La Promenade en Famille. – a Sketch from Life.
Published by Hannah Humphrey: April 23, 1797
Etching, hand-colored

As Diana Donald points out, while the moralists of the mid-eighteenth century focused on the unseemly social climbing of the lower classes, the radicals of the 1790s, and even the reform-minded Tories, perceived the “idle rich” as a threat to the well-being and the strength of the country. The aristocracy as a caste found itself under attack. Donald believes that “Gillray’s savage caricatures of the royal family and more loose-living members of the aristocracy” – personal attacks that were intertwined with a political agenda – “must also have had a powerful effect on reformist opinion within the elite itself.” Here Gillray ridicules the Duke of Clarence, whose liaison with the actress Dorothy Jordan lasted from 1791 until 181l and produced ten children (ennobled as the Fitzclarences). The Duke shows the effects of hauling three of his illegitimate progeny on the eight-mile trek between Richmond, Mrs. Jordan’s home, and Bushy Park, a royal preserve near Hampton Court. Less taxed, Mrs. Jordan reads from the script for The Spoiled Child, a farce which she wrote and in which she acted. The faux coat of arms on the cart combines a crown and a chamber pot, colloquially known as a “jordan.” The Duke ended the relationship when, as William IV, he had to find a potential queen and to sire legitimate children.

The ORANGERIE – or – the Dutch Cupid reposing, after the fatigues of Planting. – Vide. The Visions in Hampton Bower.
Published by Hannah Humphrey: September 16, 1796
Etching with engraving, hand-colored

The British royal family and the aristocracy were not the only targets of Gillray’s social satires. Here he ridicules William V of Orange, who emigrated from Holland in January 1795. Lord Holland wrote of the Dutch Stadholder at the time, “When the Prince of Orange resided at Hampton Court, his amours with the servant maids were supposed to be very numerous.” Usually shown with his eyes shut (as in The Bridal-Night, #154), the Prince, here in the guise of a cupid-gardener, dreams of phalanxes of young women, who, thanks to his dalliances, are all in advanced stages of pregnancy. The little orange trees in the foreground bear fruit progeny, which resemble the sleeping Prince.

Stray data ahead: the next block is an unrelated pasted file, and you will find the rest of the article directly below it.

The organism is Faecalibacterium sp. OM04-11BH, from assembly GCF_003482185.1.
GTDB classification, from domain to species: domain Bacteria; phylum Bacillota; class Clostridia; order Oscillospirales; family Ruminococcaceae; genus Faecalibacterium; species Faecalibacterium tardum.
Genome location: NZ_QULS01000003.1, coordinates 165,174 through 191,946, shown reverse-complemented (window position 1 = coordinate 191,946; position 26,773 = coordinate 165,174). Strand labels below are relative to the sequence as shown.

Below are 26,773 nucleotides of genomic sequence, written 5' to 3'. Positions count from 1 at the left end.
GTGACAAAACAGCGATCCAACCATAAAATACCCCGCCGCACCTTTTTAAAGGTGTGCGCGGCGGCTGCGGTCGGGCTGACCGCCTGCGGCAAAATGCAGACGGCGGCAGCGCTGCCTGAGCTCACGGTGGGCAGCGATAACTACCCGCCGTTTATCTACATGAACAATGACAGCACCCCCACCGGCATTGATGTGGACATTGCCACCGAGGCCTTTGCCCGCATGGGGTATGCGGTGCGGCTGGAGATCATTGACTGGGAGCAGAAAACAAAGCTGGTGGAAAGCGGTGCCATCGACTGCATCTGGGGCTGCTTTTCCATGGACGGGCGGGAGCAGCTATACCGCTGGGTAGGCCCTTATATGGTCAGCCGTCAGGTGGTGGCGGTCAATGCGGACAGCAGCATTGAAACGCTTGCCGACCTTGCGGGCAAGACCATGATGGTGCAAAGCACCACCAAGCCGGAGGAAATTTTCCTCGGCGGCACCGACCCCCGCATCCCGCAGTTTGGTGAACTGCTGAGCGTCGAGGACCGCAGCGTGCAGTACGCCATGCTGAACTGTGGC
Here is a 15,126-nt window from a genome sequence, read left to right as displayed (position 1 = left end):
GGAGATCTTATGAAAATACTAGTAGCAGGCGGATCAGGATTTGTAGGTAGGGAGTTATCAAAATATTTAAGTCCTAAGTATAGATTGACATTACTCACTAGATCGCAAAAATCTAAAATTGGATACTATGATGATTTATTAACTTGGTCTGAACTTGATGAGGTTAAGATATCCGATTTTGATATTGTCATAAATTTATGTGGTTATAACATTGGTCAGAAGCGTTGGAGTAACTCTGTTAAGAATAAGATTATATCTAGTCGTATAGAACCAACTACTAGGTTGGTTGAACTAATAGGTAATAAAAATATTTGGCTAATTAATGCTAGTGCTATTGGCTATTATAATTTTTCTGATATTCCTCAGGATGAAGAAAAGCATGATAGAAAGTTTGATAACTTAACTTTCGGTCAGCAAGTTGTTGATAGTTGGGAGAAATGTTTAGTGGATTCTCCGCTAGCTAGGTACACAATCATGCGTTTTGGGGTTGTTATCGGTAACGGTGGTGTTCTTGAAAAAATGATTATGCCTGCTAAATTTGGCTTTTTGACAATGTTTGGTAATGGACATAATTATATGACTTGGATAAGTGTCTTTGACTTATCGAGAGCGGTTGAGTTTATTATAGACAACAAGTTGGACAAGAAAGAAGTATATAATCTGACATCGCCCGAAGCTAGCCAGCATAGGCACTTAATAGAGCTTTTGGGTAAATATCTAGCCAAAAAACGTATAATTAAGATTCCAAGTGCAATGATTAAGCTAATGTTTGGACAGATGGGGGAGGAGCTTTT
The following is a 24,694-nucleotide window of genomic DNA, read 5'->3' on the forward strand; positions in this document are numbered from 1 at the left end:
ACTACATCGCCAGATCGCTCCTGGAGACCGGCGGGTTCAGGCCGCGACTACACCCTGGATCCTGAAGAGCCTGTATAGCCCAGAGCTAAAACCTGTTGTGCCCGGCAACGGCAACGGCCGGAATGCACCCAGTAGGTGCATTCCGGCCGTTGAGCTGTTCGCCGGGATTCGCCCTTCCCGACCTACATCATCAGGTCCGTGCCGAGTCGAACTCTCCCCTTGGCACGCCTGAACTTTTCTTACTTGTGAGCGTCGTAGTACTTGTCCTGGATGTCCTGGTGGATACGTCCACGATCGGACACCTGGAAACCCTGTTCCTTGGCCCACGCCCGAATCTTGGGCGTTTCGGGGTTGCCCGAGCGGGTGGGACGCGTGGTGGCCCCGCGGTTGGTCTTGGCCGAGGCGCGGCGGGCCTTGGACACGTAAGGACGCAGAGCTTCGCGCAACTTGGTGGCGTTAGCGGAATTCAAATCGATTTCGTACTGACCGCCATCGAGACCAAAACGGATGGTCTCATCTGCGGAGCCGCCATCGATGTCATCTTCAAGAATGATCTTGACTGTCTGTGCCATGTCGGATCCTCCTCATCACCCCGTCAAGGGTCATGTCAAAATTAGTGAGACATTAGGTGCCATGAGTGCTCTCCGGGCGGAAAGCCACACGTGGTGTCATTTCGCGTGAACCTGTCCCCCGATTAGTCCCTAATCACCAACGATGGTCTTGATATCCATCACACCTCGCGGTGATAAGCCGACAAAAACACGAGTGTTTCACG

While many of Gillray’s prints evolved from his own designs, as was the case here, still others were based on the suggestions of amateurs (prints commissioned after others’ designs were an important source of income for Gillray). With this print Gillray begins to sign his own designs as “inv: et fect” (“invented/created and made/engraved”), distinguishing those satires from prints made after the suggestions of others, which were inscribed as “d: et ft,” “des: et fect,” or with some slight variation, or were left unsigned.

PANDORA opening her Box.
Published by Hannah Humphrey: February 22, 1809
Etching, engraving, and aquatint, hand-colored

Gillray shows Mrs. Mary Anne Clarke, former mistress of the Duke of York, testifying before the House of Commons on the charge that she plotted with the Duke to sell Army commissions. In 1806, the Duke had ended their relationship because of her “pecuniary
transactions,” but promised her a yearly stipend if her conduct was “correct.” The plot thickened when the Duke cut off her allowance, and in retaliation she threatened to publish “everything which has come under my knowledge during our intimacy, with all his letters.” The scandal came to a head in 1809 when a member of Parliament, an ex-colonel named Wardle, who had been refused a commission, challenged the Duke’s ignorance of these transactions, and provided evidence of Mrs. Clarke’s business dealings.

Mrs. Clarke, in the guise of Pandora opening her box, testified before the House of Commons, and apparently handled all questions and charges with aplomb. William Wilberforce noted in his diary that she “clearly got the better in the tussle.” The crown paid some £7,000 and an annual pension of £400 to silence her and to destroy all published copies of the love letters. She also issued an exposé, in which she denounced Wardle.

Published by Hannah Humphrey: May 18, 1797
Etching and aquatint, hand-colored

Gillray imagines the events that might have transpired after the wedding of the Princess Royal and the Prince of Württemberg on May 17, 1797. The King, immediately recognizable though partially hidden by a pillar, accompanied by Queen Charlotte (for once not travestied by Gillray), leads the contingent to a dinner party at the Royal Lodge, Windsor. Gillray delights in emphasizing the groom’s girth. The Prince of Württemberg is preceded by his immense stomach (he was known unceremoniously as the “great bellygerent”), and the Princess wears around her waist a miniature of her husband, which echoes the shape of his silhouette. To reinforce the point, Gillray includes on the wall behind the newlyweds a picture of a cupid riding an elephant. Others in the procession following the Princess are the Prince of Wales and his three siblings, all sharing a strong family resemblance. Next to Lady Derby, bedecked with feathers on the far right, is the ever-sleepy Dutch Stadholder, William V of Orange (see The Orangerie, #152). In the background, William Pitt carries a bag of money, inscribed £80,000, alluding to the Princess’s dowry.

Ancient Music.
Published by Samuel W. Fores: May 10, 1787
Etching, hand-colored